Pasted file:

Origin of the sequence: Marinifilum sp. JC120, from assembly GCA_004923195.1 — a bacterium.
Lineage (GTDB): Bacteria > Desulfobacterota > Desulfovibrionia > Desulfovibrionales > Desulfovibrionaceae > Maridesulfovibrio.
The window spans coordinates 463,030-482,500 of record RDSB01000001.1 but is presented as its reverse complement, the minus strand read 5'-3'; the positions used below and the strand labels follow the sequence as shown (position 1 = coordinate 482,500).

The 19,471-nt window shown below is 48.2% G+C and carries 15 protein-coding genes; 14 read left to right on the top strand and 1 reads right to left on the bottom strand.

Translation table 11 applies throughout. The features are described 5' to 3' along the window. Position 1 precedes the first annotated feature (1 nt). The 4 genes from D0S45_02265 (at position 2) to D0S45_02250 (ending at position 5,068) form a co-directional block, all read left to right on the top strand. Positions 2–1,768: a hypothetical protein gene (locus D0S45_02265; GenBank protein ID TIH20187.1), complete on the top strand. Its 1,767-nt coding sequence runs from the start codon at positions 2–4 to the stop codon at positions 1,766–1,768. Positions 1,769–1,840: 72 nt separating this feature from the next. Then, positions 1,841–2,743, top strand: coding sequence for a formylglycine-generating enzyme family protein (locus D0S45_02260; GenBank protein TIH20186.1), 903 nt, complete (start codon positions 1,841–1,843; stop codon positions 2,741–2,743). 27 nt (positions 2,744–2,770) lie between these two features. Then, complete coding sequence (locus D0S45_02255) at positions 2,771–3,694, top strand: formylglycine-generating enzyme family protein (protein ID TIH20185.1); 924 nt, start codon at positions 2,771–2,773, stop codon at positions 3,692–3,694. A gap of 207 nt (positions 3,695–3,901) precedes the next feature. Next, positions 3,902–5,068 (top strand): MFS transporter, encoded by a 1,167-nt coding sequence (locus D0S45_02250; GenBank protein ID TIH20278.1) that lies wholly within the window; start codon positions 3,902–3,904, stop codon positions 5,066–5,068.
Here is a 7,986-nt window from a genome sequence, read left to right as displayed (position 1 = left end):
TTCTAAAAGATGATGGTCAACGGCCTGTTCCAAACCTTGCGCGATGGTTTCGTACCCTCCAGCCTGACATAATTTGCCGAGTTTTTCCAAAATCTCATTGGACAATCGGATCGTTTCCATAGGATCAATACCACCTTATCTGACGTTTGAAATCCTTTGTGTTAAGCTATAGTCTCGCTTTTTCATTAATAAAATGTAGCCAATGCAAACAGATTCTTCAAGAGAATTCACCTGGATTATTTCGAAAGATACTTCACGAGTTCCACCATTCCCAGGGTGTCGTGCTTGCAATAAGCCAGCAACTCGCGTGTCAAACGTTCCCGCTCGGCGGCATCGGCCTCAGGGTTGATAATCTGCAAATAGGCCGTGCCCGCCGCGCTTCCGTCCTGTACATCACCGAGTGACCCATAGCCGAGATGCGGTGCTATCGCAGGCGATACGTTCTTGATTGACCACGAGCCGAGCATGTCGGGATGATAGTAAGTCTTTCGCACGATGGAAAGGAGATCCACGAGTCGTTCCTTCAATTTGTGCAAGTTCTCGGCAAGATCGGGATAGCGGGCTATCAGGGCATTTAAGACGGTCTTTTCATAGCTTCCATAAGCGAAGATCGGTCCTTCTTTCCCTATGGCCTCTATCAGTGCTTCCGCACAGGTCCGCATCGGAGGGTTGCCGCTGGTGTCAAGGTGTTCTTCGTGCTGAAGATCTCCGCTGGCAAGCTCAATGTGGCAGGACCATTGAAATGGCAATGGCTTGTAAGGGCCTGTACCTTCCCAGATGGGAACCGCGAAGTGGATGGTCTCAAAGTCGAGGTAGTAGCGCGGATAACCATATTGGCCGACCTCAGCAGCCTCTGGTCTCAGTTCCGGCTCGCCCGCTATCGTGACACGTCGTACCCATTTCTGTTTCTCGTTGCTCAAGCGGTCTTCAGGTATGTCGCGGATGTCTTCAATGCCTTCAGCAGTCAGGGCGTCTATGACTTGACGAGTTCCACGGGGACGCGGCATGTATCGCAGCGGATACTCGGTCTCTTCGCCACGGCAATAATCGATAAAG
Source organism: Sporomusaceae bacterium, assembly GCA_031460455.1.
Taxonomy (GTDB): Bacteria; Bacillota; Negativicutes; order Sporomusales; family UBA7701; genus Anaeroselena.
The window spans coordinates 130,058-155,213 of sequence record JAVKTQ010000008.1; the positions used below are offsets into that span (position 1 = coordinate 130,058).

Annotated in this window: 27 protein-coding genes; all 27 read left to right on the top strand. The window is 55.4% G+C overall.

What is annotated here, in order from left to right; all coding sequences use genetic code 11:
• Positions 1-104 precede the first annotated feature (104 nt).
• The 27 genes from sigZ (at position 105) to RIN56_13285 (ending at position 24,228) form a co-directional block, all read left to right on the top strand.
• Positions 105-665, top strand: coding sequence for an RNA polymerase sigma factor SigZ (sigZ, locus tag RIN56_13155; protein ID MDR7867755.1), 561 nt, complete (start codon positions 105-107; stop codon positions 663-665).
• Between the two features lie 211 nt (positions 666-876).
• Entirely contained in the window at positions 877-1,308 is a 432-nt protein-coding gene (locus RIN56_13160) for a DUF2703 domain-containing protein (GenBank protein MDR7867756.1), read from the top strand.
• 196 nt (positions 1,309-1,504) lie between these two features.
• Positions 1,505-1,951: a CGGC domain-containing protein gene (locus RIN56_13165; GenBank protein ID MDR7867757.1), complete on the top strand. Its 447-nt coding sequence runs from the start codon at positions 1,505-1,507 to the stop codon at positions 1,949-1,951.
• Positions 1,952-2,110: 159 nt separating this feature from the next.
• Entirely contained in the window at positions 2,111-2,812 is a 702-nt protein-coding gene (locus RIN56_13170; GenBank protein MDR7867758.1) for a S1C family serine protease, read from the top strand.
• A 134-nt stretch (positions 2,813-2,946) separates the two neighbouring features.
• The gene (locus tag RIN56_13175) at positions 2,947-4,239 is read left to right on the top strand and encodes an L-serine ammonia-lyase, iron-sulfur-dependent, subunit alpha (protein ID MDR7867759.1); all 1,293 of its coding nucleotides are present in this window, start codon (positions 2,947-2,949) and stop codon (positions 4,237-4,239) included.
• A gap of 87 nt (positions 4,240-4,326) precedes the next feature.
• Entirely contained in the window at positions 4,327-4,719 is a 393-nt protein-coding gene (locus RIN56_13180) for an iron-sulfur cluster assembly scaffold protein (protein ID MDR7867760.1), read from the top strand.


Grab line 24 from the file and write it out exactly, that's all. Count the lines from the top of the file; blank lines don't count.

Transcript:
• A gap of 87 nt (positions 4,240-4,326) precedes the next feature.